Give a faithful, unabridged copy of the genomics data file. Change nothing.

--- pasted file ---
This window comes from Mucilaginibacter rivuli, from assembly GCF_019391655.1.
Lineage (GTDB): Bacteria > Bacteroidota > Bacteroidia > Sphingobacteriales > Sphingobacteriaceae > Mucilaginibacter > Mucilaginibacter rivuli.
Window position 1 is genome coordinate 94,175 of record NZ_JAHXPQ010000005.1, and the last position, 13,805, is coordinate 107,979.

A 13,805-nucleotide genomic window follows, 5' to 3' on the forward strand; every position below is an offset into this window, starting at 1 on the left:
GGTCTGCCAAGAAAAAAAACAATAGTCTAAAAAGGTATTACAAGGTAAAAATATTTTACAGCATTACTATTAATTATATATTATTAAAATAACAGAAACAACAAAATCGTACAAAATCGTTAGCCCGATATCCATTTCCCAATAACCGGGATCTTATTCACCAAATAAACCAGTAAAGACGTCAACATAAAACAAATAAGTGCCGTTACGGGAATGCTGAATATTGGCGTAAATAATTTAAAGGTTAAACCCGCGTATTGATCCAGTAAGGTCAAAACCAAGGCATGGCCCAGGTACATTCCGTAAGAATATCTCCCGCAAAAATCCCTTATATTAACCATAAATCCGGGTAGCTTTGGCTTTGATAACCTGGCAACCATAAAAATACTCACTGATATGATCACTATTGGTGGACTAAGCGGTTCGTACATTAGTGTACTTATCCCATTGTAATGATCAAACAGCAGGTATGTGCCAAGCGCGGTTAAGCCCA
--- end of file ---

This window comes from Mucilaginibacter rivuli, from assembly GCF_019391655.1.
Lineage (GTDB): Bacteria > Bacteroidota > Bacteroidia > Sphingobacteriales > Sphingobacteriaceae > Mucilaginibacter > Mucilaginibacter rivuli.
Window position 1 is genome coordinate 94,175 of record NZ_JAHXPQ010000005.1, and the last position, 13,805, is coordinate 107,979.

A 13,805-nucleotide genomic window follows, 5' to 3' on the forward strand; every position below is an offset into this window, starting at 1 on the left:
GGTCTGCCAAGAAAAAAAACAATAGTCTAAAAAGGTATTACAAGGTAAAAATATTTTACAGCATTACTATTAATTATATATTATTAAAATAACAGAAACAACAAAATCGTACAAAATCGTTAGCCCGATATCCATTTCCCAATAACCGGGATCTTATTCACCAAATAAACCAGTAAAGACGTCAACATAAAACAAATAAGTGCCGTTACGGGAATGCTGAATATTGGCGTAAATAATTTAAAGGTTAAACCCGCGTATTGATCCAGTAAGGTCAAAACCAAGGCATGGCCCAGGTACATTCCGTAAGAATATCTCCCGCAAAAATCCCTTATATTAACCATAAATCCGGGTAGCTTTGGCTTTGATAACCTGGCAACCATAAAAATACTCACTGATATGATCACTATTGGTGGACTAAGCGGTTCGTACATTAGTGTACTTATCCCATTGTAATGATCAAACAGCAGGTATGTGCCAAGCGCGGTTAAGCCCA